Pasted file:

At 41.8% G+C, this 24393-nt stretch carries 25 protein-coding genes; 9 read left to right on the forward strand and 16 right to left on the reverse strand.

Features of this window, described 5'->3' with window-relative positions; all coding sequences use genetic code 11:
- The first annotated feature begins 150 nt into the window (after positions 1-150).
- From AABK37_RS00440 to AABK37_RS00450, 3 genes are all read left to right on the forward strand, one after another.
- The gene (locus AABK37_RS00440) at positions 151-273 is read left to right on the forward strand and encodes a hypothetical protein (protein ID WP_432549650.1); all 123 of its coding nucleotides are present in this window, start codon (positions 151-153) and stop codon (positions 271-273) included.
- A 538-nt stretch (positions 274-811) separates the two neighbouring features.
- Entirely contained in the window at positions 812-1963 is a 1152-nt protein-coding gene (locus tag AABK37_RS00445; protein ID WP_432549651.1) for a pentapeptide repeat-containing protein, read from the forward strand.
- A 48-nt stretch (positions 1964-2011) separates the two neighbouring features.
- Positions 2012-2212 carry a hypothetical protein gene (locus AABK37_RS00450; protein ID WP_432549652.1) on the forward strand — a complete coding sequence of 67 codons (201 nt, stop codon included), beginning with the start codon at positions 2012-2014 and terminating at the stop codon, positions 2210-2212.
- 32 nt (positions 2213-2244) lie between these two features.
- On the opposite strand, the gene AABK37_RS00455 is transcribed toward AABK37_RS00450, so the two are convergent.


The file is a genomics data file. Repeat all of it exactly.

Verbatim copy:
At 41.8% G+C, this 24393-nt stretch carries 25 protein-coding genes; 9 read left to right on the forward strand and 16 right to left on the reverse strand.

Features of this window, described 5'->3' with window-relative positions; all coding sequences use genetic code 11:
- The first annotated feature begins 150 nt into the window (after positions 1-150).
- From AABK37_RS00440 to AABK37_RS00450, 3 genes are all read left to right on the forward strand, one after another.
- The gene (locus AABK37_RS00440) at positions 151-273 is read left to right on the forward strand and encodes a hypothetical protein (protein ID WP_432549650.1); all 123 of its coding nucleotides are present in this window, start codon (positions 151-153) and stop codon (positions 271-273) included.
- A 538-nt stretch (positions 274-811) separates the two neighbouring features.
- Entirely contained in the window at positions 812-1963 is a 1152-nt protein-coding gene (locus tag AABK37_RS00445; protein ID WP_432549651.1) for a pentapeptide repeat-containing protein, read from the forward strand.
- A 48-nt stretch (positions 1964-2011) separates the two neighbouring features.
- Positions 2012-2212 carry a hypothetical protein gene (locus AABK37_RS00450; protein ID WP_432549652.1) on the forward strand — a complete coding sequence of 67 codons (201 nt, stop codon included), beginning with the start codon at positions 2012-2014 and terminating at the stop codon, positions 2210-2212.
- 32 nt (positions 2213-2244) lie between these two features.
- On the opposite strand, the gene AABK37_RS00455 is transcribed toward AABK37_RS00450, so the two are convergent.